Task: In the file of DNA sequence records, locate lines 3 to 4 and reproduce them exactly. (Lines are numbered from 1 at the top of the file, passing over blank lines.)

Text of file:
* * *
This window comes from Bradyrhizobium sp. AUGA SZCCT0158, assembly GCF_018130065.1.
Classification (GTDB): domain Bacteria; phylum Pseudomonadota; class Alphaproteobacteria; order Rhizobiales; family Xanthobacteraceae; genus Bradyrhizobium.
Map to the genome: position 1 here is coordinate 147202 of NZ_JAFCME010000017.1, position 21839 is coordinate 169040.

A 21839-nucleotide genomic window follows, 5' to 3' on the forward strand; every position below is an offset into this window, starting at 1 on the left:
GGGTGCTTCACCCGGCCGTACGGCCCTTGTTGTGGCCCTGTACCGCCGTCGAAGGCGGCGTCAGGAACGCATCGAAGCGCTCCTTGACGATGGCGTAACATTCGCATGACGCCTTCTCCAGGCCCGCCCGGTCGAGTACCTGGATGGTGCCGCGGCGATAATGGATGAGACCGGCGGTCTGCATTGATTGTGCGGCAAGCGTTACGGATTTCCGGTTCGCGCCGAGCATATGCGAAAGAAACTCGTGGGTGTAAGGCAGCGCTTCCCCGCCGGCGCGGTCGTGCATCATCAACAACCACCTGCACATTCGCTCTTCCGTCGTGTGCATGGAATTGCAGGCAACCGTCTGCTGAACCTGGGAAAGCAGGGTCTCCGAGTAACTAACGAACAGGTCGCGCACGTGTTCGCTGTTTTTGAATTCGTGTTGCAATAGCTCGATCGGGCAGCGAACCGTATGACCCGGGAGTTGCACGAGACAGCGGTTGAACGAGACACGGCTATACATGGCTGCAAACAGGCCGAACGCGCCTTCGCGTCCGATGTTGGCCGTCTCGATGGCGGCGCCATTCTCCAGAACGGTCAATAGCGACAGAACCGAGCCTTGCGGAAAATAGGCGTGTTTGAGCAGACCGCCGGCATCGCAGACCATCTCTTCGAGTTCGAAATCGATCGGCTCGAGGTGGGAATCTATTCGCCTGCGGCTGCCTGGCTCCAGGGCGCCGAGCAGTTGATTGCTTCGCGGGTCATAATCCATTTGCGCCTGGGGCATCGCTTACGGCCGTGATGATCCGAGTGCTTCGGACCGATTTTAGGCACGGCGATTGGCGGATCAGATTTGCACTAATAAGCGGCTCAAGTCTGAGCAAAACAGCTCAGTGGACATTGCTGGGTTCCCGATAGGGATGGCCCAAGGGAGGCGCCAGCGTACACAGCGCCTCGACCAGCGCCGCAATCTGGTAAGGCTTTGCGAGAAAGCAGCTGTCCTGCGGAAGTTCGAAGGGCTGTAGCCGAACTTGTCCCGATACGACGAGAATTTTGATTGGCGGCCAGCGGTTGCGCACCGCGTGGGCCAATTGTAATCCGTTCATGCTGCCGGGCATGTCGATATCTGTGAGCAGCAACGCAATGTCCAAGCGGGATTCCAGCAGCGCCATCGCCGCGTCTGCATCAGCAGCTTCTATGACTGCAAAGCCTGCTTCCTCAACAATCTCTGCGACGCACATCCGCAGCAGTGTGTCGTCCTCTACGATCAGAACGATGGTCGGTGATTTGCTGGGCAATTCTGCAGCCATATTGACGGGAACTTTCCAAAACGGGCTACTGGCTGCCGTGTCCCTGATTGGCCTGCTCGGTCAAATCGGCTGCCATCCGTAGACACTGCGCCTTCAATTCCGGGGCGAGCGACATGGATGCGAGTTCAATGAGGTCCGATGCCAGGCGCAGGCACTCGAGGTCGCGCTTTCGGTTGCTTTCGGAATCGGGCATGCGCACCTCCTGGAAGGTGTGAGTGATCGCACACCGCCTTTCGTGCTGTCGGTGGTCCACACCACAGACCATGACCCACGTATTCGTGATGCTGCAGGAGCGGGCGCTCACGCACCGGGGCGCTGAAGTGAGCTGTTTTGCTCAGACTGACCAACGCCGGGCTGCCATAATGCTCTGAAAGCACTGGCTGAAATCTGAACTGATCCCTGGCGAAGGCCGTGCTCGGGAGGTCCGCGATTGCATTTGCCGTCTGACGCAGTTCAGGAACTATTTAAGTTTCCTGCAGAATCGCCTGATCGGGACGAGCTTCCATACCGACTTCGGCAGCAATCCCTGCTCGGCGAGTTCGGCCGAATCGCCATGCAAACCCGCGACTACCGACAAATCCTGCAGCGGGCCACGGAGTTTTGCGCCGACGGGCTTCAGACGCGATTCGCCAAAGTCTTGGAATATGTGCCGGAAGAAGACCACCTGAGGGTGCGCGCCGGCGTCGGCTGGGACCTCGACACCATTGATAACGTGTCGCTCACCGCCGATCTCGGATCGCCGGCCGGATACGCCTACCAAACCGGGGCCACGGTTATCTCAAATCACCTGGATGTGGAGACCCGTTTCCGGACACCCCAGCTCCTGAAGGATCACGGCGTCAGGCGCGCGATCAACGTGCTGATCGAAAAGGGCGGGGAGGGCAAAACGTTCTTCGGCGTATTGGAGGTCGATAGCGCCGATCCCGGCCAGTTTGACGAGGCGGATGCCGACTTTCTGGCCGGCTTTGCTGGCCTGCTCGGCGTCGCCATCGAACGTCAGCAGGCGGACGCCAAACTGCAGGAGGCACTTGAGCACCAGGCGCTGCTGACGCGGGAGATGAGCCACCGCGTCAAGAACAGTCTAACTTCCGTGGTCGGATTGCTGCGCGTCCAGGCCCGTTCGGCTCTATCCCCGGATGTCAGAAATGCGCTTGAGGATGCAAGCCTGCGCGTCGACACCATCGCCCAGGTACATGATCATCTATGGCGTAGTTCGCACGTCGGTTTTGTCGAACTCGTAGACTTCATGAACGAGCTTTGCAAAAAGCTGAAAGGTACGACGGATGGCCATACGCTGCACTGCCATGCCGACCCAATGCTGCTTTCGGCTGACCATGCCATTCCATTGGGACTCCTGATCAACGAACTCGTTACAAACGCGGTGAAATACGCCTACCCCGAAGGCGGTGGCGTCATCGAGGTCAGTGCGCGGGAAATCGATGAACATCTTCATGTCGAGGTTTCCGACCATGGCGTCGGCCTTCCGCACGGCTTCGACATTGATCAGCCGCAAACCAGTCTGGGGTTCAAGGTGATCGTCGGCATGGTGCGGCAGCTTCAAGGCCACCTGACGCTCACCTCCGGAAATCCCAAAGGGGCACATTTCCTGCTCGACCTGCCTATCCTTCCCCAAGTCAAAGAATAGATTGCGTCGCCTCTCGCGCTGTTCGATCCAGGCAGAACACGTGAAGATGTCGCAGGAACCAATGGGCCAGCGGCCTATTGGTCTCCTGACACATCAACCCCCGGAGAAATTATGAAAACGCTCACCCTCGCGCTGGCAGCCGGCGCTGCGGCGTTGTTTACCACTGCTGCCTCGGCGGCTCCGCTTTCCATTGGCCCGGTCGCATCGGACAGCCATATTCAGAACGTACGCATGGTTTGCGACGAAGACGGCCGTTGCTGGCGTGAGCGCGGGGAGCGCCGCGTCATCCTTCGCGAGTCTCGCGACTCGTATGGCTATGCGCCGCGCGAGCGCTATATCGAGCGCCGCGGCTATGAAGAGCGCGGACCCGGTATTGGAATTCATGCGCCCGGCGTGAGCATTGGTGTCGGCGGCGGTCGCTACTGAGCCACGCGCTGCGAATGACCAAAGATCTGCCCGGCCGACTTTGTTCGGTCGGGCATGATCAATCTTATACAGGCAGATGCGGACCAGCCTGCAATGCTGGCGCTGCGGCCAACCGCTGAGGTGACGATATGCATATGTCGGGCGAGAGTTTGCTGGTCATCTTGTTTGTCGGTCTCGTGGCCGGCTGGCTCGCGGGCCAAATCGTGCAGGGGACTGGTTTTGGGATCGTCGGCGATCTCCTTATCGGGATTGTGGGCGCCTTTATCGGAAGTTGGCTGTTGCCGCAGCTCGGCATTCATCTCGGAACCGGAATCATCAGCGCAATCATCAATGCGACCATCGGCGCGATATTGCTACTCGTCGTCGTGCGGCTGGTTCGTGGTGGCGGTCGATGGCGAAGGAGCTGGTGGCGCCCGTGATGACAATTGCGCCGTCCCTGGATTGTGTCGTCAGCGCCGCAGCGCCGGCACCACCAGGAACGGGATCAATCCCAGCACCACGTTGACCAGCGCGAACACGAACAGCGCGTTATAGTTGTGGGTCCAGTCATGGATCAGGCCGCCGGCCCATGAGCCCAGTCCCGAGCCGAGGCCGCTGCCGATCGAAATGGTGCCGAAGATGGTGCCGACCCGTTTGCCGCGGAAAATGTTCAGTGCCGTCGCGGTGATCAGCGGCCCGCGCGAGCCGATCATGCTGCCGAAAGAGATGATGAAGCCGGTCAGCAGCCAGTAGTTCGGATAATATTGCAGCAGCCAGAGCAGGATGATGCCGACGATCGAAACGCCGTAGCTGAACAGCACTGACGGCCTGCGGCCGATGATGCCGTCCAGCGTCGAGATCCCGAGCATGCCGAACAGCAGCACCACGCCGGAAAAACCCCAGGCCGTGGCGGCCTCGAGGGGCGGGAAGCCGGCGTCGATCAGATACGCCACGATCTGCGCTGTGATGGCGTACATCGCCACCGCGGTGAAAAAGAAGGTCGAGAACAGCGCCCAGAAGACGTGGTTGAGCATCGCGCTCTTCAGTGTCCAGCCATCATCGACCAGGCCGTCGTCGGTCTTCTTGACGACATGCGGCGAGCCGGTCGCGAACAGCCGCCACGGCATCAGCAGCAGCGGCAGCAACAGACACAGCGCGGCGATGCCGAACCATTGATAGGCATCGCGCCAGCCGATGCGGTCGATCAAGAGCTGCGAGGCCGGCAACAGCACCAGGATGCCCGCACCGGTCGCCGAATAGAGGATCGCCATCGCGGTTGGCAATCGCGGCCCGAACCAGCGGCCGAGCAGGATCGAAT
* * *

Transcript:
Map to the genome: position 1 here is coordinate 147202 of NZ_JAFCME010000017.1, position 21839 is coordinate 169040.

A 21839-nucleotide genomic window follows, 5' to 3' on the forward strand; every position below is an offset into this window, starting at 1 on the left: